By Steven K. Ross
Roman Edessa bargains a accomplished and erudite research of the traditional urban of Edessa (modern day Urfa, Turkey), which constituted a outstanding amalgam of the East and the West. one of the parts explored are:* the cultural existence and antecedents of Edessa* Edessene faith* the level of the Hellenization at Edessa prior to the arrival of Christianity* the parable of an trade of letters among a King Abgar and Jesus.
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Additional resources for Roman Edessa: Politics and Culture on the Eastern Fringes of the Roman Empire (Routledge Classical Monographs)
30 To sum up, Edessa’s position at a crossing-point between the legendary East–West ‘Silk Road’ and routes connecting Armenia with southern Mesopotamia gave it great potential importance, enhanced by its ample sources of groundwater. This economic potential began to be realized probably by the beginning of the third century ce, possibly much earlier. It was certainly recognized in the fourth century, when Ammianus describes the fair at Batnae dealing in silks and other Eastern trade goods. Edessa’s position also gave it great strategic importance in the back-and-forth conﬂict between East and West; neither Rome nor its Parthian and Persian 27 ROMAN EDESSA adversaries could afford to ignore such a well founded and well watered stronghold in the course of their mutual raiding.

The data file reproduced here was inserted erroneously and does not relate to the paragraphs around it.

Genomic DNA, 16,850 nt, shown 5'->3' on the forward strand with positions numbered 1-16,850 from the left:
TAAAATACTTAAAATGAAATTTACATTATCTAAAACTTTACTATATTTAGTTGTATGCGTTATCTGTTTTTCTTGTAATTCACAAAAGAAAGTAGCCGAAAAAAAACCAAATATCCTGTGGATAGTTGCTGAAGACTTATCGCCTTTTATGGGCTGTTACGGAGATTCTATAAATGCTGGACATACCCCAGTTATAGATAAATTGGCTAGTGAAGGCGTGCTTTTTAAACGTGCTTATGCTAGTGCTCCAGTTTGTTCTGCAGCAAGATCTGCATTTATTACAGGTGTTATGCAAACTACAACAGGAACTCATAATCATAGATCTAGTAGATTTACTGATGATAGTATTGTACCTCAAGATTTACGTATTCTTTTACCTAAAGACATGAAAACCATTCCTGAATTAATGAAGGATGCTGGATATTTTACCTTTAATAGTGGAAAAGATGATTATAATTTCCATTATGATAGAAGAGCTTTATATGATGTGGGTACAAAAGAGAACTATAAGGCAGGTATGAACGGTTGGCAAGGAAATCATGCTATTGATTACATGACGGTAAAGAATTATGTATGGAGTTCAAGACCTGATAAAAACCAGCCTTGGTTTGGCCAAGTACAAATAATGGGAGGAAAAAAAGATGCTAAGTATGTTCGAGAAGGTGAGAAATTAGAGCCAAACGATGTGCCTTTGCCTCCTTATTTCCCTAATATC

That comes after the interregnum. Pharnataspat. 352, 357). It was not long after Trajan’s death and Hadrian’s renunciation of his eastern conquests that the Parthian kingdom rejected Parthamaspates, yet he apparently still held sway in this part of Mesopotamia. If the identiﬁcation of Parthamaspates with the individual in the Zuqnin Chronicle’s king-list is correct, the years of his reign at Edessa might indicate that despite Hadrian’s withdrawal, the kingdom maintained a close relationship with Rome.
Such a preference does not mean that Trajan put no stock at all in notable military accomplishments, and the collection of titles he amassed speaks for itself in that regard: by his death he was styled imp xiii, avg ger(manicvs) dac(icvs) par(thicvs). His pride in being known as ‘the Best’ itself speaks to his concern for his public image, and Dio, who relays the story without comment, did not let it affect his judgment of the emperor’s desire for glory. The historian’s view of Trajan’s motivations should, however, be considered in light of the events of Dio’s own era, when the Emperors Septimius Severus (193–211), and later, his son Caracalla (211–17), mounted their own Parthian offensives.